Gerrymandering: A Double-edged Sword

A look at how the gerrymandering of districts can and will backfire.

The shutdown ended, the debt ceiling hiked, and House Republicans found themselves bewildered by a backfiring strategy to retreat the Affordable Care Act.

With a follow-up due by 15 January 2014 for the funding issue, and the limit on borrowing to pay for debt requiring another tune-up by 7 February 2014, the question firing among the people: what will snap the American government out of their funk?

One of the major adverse interactions behind the GOP House attempt against the ACA comes from the nature of House seats and the reality of gerrymandering. State lawmakers try to draw their districts to empower their party-mates and suppress those outside of their party.

But the pretense of parties then rears its head. The reality that no such thing as parties can truly exist, so long as humans do not become automatons, shines through.

The party line, a fiction, only holds so long as it does not damage those holding it. But when select interests who identify with the party find themselves underrepresented, they will seek to magnify their attention within the party.

Whence primaried. Another way to say it: reverse-gerrymandered. The district, drawn too strictly and too strongly for your party position, swung around you. The center moved to your right. What now?

Now, the fiction of parties mainly serves special interests that hitch on to the party. But when the party sours, from party to Tea Party to Tea Pirates, either the interest groups will drift solo, or remain tethered to a listing ship.

If the former, they hope for short rescue, the latter for new hands to right the ship. Blood in the water attracts sharks. The opposition interests find new purchase, new avenues of attack, while the interests tethered to the soured party bail and pump the bilges and panic.

At some point one must question the sensibility of gerrymandering, a trap set too tight for the trapper’s own good. It caricatures the electorate, makes fools of good men, as they must take up increasingly contorted poses to fit the party mold.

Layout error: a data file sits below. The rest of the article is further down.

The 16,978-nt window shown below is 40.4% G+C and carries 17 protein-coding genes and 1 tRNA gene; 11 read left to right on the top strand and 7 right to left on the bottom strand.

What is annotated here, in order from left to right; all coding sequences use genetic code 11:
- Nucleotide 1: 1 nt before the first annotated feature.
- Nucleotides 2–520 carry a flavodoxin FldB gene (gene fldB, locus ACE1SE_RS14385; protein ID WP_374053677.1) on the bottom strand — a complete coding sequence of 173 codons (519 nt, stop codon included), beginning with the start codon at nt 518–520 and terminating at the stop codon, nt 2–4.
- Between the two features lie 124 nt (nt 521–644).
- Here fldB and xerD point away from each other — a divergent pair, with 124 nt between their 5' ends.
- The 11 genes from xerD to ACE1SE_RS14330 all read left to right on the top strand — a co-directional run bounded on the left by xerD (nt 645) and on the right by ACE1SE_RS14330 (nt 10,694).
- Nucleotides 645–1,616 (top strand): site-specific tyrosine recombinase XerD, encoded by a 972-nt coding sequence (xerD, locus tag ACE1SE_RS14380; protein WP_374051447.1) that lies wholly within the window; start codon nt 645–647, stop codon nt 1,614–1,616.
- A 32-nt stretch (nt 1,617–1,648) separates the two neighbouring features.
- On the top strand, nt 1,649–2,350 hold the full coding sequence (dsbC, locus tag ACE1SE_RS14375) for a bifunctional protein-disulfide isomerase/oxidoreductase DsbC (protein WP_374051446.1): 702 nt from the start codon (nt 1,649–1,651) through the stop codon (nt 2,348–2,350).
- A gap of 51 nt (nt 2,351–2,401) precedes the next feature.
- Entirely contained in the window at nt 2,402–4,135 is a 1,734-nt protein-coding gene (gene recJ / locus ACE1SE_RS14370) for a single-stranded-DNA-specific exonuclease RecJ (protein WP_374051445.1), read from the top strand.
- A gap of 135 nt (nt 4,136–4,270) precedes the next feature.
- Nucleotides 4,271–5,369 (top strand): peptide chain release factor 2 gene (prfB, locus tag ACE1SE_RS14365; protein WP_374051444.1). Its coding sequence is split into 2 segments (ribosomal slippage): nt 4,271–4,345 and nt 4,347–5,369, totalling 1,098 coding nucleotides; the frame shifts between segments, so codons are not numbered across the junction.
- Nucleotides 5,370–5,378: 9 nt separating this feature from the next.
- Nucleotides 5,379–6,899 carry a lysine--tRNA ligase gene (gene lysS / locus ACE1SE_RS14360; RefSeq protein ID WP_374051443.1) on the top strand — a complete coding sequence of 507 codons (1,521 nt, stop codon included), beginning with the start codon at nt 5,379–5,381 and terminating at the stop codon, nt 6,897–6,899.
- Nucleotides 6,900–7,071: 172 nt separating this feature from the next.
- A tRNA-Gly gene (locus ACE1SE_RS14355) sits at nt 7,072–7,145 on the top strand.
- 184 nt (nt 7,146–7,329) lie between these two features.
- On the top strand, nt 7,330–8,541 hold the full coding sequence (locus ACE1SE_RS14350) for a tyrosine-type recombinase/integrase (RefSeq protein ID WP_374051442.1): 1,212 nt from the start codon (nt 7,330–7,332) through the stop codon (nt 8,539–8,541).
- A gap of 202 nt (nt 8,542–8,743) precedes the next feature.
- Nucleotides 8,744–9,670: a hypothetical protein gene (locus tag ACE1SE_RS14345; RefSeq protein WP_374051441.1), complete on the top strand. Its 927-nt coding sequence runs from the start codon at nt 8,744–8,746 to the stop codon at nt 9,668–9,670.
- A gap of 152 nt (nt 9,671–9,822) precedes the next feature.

But the party member sees himself as but an acolyte. As he twists half-way, so the politician must make a three-quarters twist. And so on. And then, one fine day: snap goes the neck, crunch goes the bone, squirt goes the blood, and out go the lights in the eyes of the extremist politicians trying to find standing ground in a world they turned upside down.

The aftermath of gerrymandering comes chaos. Some to any semi-sane third-party around, some to the formerly minority party. Some to the wind, out of Dodge, never to vote again or to speak of the strange rituals they partook on the Tea Pirate ship.

Rumors among the people of cannibalism sneak in between nervous laughter and a tired hope for a better government. Too much to ask.

Oh, do not call this bleak. The demise of the Tea Party (be it in 2014 or in years to come) will bring renewed hope. The center will normalize to a truer equilibrium, for example. The minority party strength will grow.

The memetic force of the Tea Party relies on the notion that the government fold up like a map, and that their politicians can fold that map. Neither bear out. They promised the world and delivered nothing. But at least the people still will another shot at the reform game, even if they chose such a lackluster option.


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